• Saturday evening, we saw END GAME with Mark Rylance as Hamm and Simon McBurney as Clov (couldn't get tickets for BLUEBEARD).  Yes, Rylance and McBurney chew scenery a bit too much--but this was a faithful, highly entertaining production.  Becket is another one of those playwrights whom we can forget is funny.  In this production, Hamm and Clov are charismatic, their relationship subtly vaudevillian.  Astoundingly, 95% of the text makes sense in Rylance's and McBurney's delivery.  Audience members who try digging too deeply below the surface of the text are probably those who are most frustrated and disappointed by END GAME:  meaning here is very explicit, something which I'd forgotten, even though I'd last seen END GAME in American Repertory Theater's perhaps over-explicit production, directed by Joanna Akalaitis, in the mid 1980s--Akalaitis's post-apocalyptic subway station setting may have led me to think, in my mis-remembrance, that the play needs directorial exegesis, when it absolutely doesn't.
  • Sunday evening, after a rainy day and the Tate Modern, we wandered off looking for a traditional pub in which to eat something peculiarly English, having dined all week in inexpensive noodle shops, or in Lebanese, Italian, and Asian eateries.  The vicinity immediate to Edgware has little in the way of pubs, but two or three blocks away we found one that remained uncrowded.  Stupidly, I ate fish and chips, which are the same everywhere, but Irene's Sunday roast hit the spot.  The couple next to us--an ex-pat Brit and Scot living in America--bought us a round.  Another Scot, a retired engineer, played his bag pipes between songs played on a piano in the other room, where a weekly Sunday sing-along featuring Broadway show tunes and WWII army ditties was in progress.  The middle-aged Arab man sitting with his friends liked the bag pipes so much he pulled from his pocket 150 pounds ($240) and paid the Scot to play for another five minutes, "The best busking job I ever had," said the Scot.  When the Scot was done, the Arab man also gave him the large gold watch on his wrist.  One of his friends said, "he is very wealthy.  He manages billions of dollars." For whom?  "Many countries," said the friend.  The Arab gentlemen were drinking pints, as they perhaps could not do in their home countries.  "I am British now," said the wealthy Arab, insisting on sharing with the bagpipe-playing Scotsman--who also spoke some fluent-sounding Arabic, having worked as an engineer in Saudia Arabia--the truffle-flavored stew he'd had the pub prepare especially for him.  "And now you are an Arab."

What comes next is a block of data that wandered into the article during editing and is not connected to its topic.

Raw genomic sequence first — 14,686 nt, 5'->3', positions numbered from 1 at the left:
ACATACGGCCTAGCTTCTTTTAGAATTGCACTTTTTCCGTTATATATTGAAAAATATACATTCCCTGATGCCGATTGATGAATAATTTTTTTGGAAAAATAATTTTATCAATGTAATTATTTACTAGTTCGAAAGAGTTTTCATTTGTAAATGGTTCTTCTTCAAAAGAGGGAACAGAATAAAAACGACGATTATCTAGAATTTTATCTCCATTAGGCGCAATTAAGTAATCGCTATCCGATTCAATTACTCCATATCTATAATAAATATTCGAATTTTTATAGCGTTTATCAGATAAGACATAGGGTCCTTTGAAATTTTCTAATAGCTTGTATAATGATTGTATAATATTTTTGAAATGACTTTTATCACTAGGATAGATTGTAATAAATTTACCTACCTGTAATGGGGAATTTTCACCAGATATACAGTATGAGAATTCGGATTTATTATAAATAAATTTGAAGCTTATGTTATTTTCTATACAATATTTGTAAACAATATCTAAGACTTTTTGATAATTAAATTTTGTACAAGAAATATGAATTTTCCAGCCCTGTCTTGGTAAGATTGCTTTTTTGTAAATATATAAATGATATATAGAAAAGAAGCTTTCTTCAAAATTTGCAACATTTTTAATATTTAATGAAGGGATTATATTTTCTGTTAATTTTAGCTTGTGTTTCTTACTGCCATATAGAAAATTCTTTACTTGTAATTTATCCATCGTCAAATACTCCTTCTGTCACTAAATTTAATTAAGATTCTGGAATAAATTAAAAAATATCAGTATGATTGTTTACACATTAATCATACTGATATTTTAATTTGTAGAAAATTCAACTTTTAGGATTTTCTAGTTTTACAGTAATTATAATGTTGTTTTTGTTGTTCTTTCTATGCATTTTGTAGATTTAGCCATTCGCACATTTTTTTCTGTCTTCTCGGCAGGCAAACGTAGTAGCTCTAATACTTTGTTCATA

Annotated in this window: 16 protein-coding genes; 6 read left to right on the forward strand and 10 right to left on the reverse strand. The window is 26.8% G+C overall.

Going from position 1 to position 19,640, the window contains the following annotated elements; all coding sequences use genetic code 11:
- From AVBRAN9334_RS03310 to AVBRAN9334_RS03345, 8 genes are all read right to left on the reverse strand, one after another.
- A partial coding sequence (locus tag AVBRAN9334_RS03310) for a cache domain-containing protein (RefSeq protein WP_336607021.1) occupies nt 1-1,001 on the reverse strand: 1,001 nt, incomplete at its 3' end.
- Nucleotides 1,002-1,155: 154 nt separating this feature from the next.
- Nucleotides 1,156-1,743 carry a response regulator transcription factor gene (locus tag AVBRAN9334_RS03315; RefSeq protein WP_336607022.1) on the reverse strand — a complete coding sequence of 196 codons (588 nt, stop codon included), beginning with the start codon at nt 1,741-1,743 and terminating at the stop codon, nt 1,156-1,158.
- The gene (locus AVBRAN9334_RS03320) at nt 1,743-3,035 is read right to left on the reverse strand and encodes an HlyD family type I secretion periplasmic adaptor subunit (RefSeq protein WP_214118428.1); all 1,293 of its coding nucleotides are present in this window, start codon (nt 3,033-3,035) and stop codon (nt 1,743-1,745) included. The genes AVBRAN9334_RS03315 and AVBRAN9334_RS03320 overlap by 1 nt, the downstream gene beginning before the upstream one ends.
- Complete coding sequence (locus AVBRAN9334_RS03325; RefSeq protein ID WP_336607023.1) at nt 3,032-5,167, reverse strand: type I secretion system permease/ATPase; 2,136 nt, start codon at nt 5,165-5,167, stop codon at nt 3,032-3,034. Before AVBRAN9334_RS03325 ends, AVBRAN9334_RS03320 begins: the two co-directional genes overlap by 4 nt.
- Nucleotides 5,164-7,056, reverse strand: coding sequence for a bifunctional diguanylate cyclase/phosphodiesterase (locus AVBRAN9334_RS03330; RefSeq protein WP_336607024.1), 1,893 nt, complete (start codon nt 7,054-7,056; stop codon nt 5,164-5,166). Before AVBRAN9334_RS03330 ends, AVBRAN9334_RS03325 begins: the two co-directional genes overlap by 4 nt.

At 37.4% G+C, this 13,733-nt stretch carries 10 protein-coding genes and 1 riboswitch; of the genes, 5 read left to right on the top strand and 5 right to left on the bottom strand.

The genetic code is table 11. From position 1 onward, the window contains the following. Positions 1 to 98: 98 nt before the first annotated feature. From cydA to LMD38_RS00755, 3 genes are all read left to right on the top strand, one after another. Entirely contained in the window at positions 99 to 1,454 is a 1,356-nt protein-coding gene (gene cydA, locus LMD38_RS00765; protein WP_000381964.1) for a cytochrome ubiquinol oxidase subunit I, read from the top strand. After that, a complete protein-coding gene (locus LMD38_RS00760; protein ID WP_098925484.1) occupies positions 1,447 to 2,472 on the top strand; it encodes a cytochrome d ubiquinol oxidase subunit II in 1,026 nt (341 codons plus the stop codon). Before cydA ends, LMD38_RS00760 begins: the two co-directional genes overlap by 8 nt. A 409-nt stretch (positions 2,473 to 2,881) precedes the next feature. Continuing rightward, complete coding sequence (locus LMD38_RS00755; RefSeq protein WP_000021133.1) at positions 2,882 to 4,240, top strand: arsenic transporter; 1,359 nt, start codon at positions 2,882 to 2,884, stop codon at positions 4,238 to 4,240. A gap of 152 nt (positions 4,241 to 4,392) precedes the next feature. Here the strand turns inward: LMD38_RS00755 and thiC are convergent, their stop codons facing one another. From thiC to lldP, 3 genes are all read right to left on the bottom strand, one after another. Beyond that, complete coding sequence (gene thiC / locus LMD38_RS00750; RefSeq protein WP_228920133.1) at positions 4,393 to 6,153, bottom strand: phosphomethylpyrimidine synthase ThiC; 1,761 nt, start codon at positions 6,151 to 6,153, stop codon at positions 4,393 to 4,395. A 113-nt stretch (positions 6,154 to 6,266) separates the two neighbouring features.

• Monday, up at 3:00 a.m. for a 6:40 a.m. Air France to De Gaul.  Plane is late, then shudders and yaws violently on take-off.  Not having slept at all, I nod off.  They feed us a lot on the Air France flight from De Gaul to Houston.  My coach seat could be much worse.  Eat, sleep, eat, sleep.  Now we're home.

    2 comments:

    Tim said...

    Agh! I love London so much. I love Mark Rylance too. I've seen him twice (Peer Gynt and Boeing-Boeing). Egad, after I saw Boeing-Boeing, I waited outside the theatre to meet him like a little middle school Backstreet Boys. It resulted in a quick signature and an incredibly short conversation that I can't even remember.

    But London! I'm jealous. Thanks for sharing notes.

    I took in a lot of Becket earlier this year, and I agree whole-heartedly about it being funny and the whole need to listen and watch rather than assess.

    A director pointed that out in his notes before I saw Happy Days, and that was the ticket for me.

    Zachary said...

    Anna and Shelley are both friends of mine, and I'm so glad to hear they're doing well! Thanks for sharing this. I'm going to London in the Spring, then Scotland . . . I absolutely cannot wait.

    We used to grill Anna about her accent all the time, because it was so unique.